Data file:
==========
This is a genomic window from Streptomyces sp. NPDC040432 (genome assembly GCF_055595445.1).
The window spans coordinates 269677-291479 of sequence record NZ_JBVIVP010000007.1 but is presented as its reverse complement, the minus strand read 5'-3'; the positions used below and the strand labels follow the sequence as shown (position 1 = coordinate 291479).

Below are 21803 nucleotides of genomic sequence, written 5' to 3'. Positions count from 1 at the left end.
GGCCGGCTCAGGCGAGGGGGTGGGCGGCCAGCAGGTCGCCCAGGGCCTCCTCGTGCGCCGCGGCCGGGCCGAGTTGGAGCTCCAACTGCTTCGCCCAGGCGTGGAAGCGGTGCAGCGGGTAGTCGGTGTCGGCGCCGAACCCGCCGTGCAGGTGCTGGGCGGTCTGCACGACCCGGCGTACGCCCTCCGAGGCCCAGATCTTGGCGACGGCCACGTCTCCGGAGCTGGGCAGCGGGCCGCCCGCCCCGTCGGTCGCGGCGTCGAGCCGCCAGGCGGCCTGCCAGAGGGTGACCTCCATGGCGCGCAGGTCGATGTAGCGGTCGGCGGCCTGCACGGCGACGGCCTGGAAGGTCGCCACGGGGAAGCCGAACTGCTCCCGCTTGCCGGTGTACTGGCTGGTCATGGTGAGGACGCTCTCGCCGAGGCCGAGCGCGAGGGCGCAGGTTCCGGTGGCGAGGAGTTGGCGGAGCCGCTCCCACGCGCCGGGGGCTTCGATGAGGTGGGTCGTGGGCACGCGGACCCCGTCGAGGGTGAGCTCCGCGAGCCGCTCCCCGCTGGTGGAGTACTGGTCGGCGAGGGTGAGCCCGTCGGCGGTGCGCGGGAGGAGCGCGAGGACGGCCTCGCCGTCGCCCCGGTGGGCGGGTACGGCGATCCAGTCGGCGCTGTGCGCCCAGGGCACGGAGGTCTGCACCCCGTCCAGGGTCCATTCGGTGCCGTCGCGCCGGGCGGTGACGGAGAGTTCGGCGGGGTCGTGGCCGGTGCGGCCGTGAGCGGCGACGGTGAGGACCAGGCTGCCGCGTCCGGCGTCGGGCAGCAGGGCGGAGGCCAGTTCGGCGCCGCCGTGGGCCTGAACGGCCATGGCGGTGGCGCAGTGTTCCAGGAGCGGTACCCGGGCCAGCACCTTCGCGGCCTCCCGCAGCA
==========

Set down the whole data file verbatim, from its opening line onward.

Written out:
This is a genomic window from Streptomyces sp. NPDC040432 (genome assembly GCF_055595445.1).
The window spans coordinates 269677-291479 of sequence record NZ_JBVIVP010000007.1 but is presented as its reverse complement, the minus strand read 5'-3'; the positions used below and the strand labels follow the sequence as shown (position 1 = coordinate 291479).

Below are 21803 nucleotides of genomic sequence, written 5' to 3'. Positions count from 1 at the left end.
GGCCGGCTCAGGCGAGGGGGTGGGCGGCCAGCAGGTCGCCCAGGGCCTCCTCGTGCGCCGCGGCCGGGCCGAGTTGGAGCTCCAACTGCTTCGCCCAGGCGTGGAAGCGGTGCAGCGGGTAGTCGGTGTCGGCGCCGAACCCGCCGTGCAGGTGCTGGGCGGTCTGCACGACCCGGCGTACGCCCTCCGAGGCCCAGATCTTGGCGACGGCCACGTCTCCGGAGCTGGGCAGCGGGCCGCCCGCCCCGTCGGTCGCGGCGTCGAGCCGCCAGGCGGCCTGCCAGAGGGTGACCTCCATGGCGCGCAGGTCGATGTAGCGGTCGGCGGCCTGCACGGCGACGGCCTGGAAGGTCGCCACGGGGAAGCCGAACTGCTCCCGCTTGCCGGTGTACTGGCTGGTCATGGTGAGGACGCTCTCGCCGAGGCCGAGCGCGAGGGCGCAGGTTCCGGTGGCGAGGAGTTGGCGGAGCCGCTCCCACGCGCCGGGGGCTTCGATGAGGTGGGTCGTGGGCACGCGGACCCCGTCGAGGGTGAGCTCCGCGAGCCGCTCCCCGCTGGTGGAGTACTGGTCGGCGAGGGTGAGCCCGTCGGCGGTGCGCGGGAGGAGCGCGAGGACGGCCTCGCCGTCGCCCCGGTGGGCGGGTACGGCGATCCAGTCGGCGCTGTGCGCCCAGGGCACGGAGGTCTGCACCCCGTCCAGGGTCCATTCGGTGCCGTCGCGCCGGGCGGTGACGGAGAGTTCGGCGGGGTCGTGGCCGGTGCGGCCGTGAGCGGCGACGGTGAGGACCAGGCTGCCGCGTCCGGCGTCGGGCAGCAGGGCGGAGGCCAGTTCGGCGCCGCCGTGGGCCTGAACGGCCATGGCGGTGGCGCAGTGTTCCAGGAGCGGTACCCGGGCCAGCACCTTCGCGGCCTCCCGCAGCA